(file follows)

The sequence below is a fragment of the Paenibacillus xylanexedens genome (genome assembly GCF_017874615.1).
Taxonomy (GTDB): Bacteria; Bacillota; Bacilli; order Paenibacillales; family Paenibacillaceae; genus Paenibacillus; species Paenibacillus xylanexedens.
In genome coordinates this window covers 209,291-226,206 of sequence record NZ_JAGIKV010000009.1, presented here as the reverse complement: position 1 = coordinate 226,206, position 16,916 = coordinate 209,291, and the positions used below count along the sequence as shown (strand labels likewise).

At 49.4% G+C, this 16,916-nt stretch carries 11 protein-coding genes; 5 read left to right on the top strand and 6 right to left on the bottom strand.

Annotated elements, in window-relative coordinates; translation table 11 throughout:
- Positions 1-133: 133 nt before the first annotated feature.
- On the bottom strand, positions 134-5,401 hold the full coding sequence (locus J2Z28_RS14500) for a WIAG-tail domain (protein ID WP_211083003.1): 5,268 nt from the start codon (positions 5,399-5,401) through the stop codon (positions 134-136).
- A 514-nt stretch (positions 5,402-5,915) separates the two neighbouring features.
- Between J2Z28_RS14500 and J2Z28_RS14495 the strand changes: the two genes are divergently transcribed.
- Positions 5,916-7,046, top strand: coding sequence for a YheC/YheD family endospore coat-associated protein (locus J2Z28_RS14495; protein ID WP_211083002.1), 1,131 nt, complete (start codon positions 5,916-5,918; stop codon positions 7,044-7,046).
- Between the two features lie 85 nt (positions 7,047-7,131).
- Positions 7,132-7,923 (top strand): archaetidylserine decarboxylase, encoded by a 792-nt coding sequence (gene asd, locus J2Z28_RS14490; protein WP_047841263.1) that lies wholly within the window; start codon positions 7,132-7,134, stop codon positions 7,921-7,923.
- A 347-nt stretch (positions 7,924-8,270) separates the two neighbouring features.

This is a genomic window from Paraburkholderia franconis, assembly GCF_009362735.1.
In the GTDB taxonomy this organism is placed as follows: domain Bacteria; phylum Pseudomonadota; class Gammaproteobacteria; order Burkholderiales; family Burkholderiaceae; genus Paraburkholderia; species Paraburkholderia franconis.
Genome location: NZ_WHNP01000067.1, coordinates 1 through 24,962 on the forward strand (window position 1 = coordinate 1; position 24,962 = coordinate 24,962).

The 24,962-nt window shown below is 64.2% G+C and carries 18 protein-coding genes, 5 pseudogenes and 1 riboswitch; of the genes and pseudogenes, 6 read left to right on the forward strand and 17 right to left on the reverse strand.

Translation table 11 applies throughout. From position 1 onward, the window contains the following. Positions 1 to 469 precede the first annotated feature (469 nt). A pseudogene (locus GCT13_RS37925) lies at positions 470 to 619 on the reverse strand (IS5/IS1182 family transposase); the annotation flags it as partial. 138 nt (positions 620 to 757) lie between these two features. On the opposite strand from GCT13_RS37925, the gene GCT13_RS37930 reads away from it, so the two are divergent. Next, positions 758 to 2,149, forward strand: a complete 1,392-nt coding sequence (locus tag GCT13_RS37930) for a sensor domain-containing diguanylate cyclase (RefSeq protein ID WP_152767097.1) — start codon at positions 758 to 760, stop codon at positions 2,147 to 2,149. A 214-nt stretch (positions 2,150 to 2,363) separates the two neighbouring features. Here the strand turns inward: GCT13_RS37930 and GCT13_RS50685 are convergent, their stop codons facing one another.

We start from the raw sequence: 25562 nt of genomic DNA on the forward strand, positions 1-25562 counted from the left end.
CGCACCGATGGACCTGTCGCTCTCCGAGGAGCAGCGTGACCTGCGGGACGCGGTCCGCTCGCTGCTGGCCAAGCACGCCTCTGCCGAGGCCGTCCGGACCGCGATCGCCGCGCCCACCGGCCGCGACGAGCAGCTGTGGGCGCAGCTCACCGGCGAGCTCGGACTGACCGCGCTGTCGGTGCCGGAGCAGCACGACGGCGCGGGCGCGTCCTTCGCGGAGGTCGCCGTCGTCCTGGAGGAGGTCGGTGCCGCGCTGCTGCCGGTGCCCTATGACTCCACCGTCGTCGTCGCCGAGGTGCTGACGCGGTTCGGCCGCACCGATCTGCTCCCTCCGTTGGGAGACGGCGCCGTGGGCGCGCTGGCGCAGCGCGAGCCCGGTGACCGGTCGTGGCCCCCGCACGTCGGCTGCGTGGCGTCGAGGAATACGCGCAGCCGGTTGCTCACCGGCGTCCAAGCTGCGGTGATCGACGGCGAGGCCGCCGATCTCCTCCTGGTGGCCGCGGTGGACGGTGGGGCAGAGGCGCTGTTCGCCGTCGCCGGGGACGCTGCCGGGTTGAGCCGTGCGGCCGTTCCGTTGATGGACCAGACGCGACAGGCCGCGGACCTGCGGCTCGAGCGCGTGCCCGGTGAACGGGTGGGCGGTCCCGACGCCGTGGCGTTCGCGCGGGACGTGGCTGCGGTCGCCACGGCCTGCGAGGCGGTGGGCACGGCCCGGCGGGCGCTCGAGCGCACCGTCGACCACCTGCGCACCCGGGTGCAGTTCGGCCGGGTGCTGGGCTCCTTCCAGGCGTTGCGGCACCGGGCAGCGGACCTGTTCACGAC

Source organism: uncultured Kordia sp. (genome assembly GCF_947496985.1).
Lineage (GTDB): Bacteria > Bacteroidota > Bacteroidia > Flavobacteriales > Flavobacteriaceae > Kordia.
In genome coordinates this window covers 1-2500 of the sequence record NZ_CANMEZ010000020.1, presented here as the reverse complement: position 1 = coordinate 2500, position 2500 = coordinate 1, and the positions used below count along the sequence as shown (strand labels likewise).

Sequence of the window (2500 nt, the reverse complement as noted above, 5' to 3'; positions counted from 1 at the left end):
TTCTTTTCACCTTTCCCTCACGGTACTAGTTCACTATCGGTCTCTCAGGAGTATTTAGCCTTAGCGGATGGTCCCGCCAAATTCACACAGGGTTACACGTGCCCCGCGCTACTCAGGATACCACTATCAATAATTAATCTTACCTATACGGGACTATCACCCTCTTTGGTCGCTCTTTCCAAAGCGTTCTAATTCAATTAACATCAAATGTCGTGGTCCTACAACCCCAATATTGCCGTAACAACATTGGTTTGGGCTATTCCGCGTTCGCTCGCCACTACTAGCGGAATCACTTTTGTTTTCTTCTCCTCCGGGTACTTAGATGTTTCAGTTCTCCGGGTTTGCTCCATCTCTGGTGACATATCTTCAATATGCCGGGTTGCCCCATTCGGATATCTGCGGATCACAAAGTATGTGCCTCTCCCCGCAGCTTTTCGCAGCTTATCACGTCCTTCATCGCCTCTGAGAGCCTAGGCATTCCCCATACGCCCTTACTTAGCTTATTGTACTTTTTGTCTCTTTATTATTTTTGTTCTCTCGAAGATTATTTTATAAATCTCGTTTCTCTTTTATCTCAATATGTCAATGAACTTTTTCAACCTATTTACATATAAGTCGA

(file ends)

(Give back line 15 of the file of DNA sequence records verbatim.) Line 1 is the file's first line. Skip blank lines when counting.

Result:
In the GTDB taxonomy this organism is placed as follows: domain Bacteria; phylum Pseudomonadota; class Gammaproteobacteria; order Burkholderiales; family Burkholderiaceae; genus Paraburkholderia; species Paraburkholderia franconis.